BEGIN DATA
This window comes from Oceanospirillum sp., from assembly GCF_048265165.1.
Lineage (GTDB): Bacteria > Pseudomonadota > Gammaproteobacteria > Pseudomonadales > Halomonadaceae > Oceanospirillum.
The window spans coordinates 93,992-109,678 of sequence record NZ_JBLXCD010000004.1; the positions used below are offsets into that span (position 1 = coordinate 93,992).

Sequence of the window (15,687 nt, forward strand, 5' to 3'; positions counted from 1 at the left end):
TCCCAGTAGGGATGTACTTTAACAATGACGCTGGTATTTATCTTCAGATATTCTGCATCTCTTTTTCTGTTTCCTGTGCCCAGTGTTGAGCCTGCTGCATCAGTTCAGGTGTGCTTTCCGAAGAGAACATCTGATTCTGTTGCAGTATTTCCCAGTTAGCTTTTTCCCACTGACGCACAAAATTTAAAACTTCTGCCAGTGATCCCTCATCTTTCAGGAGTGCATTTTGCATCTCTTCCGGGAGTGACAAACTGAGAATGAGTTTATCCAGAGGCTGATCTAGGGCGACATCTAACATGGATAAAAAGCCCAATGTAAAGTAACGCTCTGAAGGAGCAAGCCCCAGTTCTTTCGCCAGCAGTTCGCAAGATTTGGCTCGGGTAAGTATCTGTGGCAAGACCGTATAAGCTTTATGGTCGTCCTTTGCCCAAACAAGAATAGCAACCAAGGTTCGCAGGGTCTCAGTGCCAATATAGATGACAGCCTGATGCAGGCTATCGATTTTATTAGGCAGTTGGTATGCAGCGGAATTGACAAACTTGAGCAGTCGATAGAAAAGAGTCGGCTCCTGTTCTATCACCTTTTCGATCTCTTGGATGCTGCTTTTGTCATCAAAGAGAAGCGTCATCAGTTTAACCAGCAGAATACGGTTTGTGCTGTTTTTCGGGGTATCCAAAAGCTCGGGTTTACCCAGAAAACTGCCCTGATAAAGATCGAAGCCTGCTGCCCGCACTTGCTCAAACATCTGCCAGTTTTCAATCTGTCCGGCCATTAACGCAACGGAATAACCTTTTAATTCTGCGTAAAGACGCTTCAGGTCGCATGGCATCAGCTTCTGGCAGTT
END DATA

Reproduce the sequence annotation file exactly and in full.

This window comes from Oceanospirillum sp., from assembly GCF_048265165.1.
Lineage (GTDB): Bacteria > Pseudomonadota > Gammaproteobacteria > Pseudomonadales > Halomonadaceae > Oceanospirillum.
The window spans coordinates 93,992-109,678 of sequence record NZ_JBLXCD010000004.1; the positions used below are offsets into that span (position 1 = coordinate 93,992).

Sequence of the window (15,687 nt, forward strand, 5' to 3'; positions counted from 1 at the left end):
TCCCAGTAGGGATGTACTTTAACAATGACGCTGGTATTTATCTTCAGATATTCTGCATCTCTTTTTCTGTTTCCTGTGCCCAGTGTTGAGCCTGCTGCATCAGTTCAGGTGTGCTTTCCGAAGAGAACATCTGATTCTGTTGCAGTATTTCCCAGTTAGCTTTTTCCCACTGACGCACAAAATTTAAAACTTCTGCCAGTGATCCCTCATCTTTCAGGAGTGCATTTTGCATCTCTTCCGGGAGTGACAAACTGAGAATGAGTTTATCCAGAGGCTGATCTAGGGCGACATCTAACATGGATAAAAAGCCCAATGTAAAGTAACGCTCTGAAGGAGCAAGCCCCAGTTCTTTCGCCAGCAGTTCGCAAGATTTGGCTCGGGTAAGTATCTGTGGCAAGACCGTATAAGCTTTATGGTCGTCCTTTGCCCAAACAAGAATAGCAACCAAGGTTCGCAGGGTCTCAGTGCCAATATAGATGACAGCCTGATGCAGGCTATCGATTTTATTAGGCAGTTGGTATGCAGCGGAATTGACAAACTTGAGCAGTCGATAGAAAAGAGTCGGCTCCTGTTCTATCACCTTTTCGATCTCTTGGATGCTGCTTTTGTCATCAAAGAGAAGCGTCATCAGTTTAACCAGCAGAATACGGTTTGTGCTGTTTTTCGGGGTATCCAAAAGCTCGGGTTTACCCAGAAAACTGCCCTGATAAAGATCGAAGCCTGCTGCCCGCACTTGCTCAAACATCTGCCAGTTTTCAATCTGTCCGGCCATTAACGCAACGGAATAACCTTTTAATTCTGCGTAAAGACGCTTCAGGTCGCATGGCATCAGCTTCTGGCAGTT